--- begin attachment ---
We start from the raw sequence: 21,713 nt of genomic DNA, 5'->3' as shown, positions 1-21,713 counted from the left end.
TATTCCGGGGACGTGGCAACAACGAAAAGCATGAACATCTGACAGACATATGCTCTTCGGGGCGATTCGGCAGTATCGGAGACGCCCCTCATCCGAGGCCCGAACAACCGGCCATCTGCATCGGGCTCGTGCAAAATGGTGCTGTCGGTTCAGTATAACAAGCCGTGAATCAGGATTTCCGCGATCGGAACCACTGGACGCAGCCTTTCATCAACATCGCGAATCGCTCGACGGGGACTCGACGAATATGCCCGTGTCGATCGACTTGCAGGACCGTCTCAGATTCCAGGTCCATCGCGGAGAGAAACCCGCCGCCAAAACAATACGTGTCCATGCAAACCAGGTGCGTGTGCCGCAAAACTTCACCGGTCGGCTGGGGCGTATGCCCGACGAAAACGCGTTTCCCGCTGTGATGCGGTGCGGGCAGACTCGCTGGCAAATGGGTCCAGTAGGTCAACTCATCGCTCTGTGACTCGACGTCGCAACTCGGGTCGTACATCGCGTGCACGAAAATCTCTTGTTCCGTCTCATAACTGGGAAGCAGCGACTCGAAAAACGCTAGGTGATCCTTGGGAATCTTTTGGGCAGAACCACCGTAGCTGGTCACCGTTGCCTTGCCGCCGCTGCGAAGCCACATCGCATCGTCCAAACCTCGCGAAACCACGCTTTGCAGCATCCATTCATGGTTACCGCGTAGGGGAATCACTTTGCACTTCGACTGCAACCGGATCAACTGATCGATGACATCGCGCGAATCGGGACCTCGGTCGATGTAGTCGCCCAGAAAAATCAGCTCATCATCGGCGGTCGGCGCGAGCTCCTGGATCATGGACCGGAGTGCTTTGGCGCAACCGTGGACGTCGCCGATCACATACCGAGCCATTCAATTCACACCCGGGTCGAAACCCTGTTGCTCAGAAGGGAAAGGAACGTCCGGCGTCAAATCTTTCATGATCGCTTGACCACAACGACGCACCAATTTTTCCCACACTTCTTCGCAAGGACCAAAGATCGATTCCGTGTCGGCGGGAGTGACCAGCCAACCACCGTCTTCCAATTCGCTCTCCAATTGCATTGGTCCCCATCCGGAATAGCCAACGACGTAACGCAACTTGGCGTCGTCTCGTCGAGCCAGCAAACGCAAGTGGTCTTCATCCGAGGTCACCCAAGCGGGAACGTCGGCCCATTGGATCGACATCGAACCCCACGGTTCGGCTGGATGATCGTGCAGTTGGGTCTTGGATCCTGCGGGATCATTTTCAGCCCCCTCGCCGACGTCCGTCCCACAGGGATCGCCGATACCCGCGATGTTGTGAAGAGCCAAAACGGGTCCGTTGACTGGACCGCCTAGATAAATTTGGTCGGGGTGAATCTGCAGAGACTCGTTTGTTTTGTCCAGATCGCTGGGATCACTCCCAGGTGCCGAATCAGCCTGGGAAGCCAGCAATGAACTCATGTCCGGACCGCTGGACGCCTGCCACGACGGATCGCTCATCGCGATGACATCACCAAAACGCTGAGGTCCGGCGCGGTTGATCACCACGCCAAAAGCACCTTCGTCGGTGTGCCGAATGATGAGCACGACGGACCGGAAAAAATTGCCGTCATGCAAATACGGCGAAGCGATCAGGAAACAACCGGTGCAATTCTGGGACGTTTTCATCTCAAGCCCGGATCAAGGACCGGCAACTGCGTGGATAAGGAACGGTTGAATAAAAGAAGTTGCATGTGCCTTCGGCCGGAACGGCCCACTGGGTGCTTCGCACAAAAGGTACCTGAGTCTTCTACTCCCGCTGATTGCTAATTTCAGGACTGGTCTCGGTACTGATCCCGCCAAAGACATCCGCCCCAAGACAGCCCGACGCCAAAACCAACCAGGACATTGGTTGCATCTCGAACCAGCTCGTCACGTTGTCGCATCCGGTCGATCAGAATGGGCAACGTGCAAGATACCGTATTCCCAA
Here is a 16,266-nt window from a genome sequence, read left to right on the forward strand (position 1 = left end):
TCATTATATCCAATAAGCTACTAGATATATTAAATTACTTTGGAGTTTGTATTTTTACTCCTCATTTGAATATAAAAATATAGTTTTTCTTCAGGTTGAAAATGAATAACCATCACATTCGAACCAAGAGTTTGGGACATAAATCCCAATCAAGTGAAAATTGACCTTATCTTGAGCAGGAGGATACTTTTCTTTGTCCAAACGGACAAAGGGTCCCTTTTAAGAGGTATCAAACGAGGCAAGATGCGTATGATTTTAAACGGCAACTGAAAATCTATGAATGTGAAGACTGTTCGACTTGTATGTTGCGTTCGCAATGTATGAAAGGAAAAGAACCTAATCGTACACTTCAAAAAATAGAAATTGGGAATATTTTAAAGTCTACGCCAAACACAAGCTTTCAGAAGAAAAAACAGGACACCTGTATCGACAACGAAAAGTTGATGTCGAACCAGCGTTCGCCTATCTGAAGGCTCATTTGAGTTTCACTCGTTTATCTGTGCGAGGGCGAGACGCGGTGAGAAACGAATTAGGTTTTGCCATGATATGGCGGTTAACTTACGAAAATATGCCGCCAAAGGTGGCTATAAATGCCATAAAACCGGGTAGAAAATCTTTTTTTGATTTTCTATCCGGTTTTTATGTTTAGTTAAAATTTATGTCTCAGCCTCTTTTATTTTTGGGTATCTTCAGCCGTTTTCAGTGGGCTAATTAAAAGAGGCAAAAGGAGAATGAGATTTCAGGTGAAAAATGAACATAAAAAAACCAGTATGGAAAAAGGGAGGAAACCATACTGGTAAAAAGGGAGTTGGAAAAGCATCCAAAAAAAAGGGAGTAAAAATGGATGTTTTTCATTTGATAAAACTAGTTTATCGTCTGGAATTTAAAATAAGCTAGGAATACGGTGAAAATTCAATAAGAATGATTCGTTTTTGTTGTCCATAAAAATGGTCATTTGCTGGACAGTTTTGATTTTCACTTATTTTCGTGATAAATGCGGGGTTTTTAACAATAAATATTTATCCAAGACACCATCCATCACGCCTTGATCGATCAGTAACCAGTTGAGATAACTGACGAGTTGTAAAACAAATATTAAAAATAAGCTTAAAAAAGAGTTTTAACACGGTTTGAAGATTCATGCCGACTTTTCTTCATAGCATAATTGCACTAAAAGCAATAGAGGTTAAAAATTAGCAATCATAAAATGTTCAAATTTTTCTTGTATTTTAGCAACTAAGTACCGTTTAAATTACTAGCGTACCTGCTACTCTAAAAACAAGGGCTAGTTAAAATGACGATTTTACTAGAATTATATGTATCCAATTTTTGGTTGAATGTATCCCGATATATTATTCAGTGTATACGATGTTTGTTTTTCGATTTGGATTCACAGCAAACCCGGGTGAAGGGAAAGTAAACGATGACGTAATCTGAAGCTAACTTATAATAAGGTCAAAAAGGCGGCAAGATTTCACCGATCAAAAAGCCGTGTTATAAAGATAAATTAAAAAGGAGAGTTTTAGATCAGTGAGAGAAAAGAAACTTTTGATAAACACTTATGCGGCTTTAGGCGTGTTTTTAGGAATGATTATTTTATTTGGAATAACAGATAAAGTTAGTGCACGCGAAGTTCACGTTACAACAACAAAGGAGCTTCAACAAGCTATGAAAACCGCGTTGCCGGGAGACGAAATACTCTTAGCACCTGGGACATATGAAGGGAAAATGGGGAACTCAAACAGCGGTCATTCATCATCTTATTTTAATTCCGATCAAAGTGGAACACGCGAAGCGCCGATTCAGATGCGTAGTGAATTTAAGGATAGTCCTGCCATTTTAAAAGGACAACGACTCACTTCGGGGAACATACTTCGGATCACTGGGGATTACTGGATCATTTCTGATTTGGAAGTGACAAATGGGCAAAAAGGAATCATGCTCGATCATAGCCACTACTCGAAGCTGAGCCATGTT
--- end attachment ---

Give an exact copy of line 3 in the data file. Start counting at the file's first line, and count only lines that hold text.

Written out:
Here is a 16,266-nt window from a genome sequence, read left to right on the forward strand (position 1 = left end):